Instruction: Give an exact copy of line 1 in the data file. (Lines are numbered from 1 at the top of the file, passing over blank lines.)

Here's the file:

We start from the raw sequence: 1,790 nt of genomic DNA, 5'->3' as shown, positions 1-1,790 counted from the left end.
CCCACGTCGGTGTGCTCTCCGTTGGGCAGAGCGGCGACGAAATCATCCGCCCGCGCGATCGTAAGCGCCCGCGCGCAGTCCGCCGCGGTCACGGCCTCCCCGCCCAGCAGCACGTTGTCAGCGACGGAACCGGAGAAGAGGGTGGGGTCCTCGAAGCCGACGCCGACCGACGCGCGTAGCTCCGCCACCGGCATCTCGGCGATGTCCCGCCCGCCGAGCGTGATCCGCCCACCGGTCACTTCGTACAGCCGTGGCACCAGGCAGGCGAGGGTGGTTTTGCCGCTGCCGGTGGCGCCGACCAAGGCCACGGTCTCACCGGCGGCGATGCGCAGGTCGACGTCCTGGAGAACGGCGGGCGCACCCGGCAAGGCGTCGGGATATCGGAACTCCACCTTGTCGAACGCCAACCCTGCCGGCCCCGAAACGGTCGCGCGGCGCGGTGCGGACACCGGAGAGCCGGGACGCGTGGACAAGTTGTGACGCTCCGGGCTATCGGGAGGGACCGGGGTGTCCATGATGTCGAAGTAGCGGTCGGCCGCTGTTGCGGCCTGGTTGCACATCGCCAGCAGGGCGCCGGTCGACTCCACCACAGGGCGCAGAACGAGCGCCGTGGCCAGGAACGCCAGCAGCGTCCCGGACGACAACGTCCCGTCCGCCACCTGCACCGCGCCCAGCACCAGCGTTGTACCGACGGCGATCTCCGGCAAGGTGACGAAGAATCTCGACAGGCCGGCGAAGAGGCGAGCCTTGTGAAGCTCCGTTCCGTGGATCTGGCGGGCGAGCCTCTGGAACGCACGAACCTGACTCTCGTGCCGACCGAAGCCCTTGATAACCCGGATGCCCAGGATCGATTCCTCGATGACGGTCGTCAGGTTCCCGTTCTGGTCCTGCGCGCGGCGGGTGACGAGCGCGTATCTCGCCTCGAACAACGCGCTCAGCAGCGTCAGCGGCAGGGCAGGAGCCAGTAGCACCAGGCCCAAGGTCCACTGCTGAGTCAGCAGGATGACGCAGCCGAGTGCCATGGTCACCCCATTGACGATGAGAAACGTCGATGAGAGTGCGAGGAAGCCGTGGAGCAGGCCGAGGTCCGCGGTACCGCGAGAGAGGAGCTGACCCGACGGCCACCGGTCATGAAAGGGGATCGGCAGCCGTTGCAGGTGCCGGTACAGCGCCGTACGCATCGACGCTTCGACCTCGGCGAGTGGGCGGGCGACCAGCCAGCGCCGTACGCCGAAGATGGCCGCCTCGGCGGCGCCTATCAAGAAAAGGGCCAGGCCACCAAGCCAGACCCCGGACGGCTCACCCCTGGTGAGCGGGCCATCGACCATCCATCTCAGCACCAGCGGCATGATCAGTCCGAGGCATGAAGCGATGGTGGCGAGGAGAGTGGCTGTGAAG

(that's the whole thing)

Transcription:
We start from the raw sequence: 1,790 nt of genomic DNA, 5'->3' as shown, positions 1-1,790 counted from the left end.